In the offline world, once you get a customer into your store there’s generally a good chance that you’re going to get them to buy.
They took the time to drive to the store, park, get out of the car and walk inside. There’s a negative feeling of wasted time if they don’t buy something. So if your store doesn't have the best price or best selection the consumer is still likely to buy: “well, this shirt isn't perfect, but I’m here, I might as well buy it". I’ve felt this way many times as a consumer.
This feeling doesn’t exist online; if it does, it exists to a far smaller degree.
The cost of leaving an online store is less than a second (just close the browser window). The "I'm here" rationale doesn't work.
This is an important insight as it disrupts many traditional conversion methods used by marketers. For example:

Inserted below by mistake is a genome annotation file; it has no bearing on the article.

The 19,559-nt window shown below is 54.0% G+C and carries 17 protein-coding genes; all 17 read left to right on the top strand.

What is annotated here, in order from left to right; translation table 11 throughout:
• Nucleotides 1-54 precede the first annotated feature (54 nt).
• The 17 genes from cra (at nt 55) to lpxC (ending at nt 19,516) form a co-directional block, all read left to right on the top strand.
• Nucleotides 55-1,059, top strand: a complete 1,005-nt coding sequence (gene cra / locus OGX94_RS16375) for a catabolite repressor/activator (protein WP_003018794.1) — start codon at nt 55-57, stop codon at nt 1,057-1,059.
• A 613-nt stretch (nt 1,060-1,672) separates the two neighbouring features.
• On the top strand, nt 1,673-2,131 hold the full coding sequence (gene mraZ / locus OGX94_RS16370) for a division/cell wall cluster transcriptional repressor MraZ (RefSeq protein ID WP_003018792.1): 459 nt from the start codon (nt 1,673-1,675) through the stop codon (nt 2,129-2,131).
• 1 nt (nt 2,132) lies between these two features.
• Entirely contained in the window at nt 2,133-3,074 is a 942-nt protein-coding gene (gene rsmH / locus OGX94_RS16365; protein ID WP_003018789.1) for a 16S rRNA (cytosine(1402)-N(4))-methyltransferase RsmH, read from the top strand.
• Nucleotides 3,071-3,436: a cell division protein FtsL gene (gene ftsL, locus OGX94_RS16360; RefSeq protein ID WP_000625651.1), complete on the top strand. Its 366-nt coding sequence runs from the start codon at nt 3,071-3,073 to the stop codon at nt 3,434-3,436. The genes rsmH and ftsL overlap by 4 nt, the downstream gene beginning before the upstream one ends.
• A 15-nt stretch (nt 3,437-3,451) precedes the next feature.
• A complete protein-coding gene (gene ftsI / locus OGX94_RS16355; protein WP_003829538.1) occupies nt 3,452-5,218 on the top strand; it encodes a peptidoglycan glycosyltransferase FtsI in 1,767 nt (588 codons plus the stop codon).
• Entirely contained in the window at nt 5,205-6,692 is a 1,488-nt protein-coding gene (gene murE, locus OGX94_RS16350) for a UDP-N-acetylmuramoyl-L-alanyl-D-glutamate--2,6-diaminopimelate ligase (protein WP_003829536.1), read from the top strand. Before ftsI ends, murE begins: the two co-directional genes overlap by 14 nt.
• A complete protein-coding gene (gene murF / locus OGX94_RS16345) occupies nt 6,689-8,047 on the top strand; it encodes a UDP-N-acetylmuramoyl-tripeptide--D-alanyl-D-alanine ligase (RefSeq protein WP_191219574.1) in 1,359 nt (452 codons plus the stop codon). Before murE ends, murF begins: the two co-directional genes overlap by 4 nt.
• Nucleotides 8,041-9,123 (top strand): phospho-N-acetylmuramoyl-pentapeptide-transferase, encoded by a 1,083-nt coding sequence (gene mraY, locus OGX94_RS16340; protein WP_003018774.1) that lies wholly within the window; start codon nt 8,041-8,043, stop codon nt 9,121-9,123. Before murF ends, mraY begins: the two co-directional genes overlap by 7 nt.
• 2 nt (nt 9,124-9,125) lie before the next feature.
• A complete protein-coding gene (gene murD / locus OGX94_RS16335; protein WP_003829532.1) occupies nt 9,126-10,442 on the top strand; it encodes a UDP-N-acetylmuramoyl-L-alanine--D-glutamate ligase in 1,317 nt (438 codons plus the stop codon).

- Loss leaders don’t work online: if you get someone to your site with a great deal and they miss it, they won't buy something else, they'll go somewhere else
- Impulse buying -- a huge offline revenue driver -- is almost impossible to replicate on the internet; you’re not stuck in a checkout line, the line moves as fast as your internet connection
Of course there are multiple other examples. Like so many other things, the internet is disrupting old fashioned conversion tactics and putting the consumer back in the driver's seat. A good thing, in my view.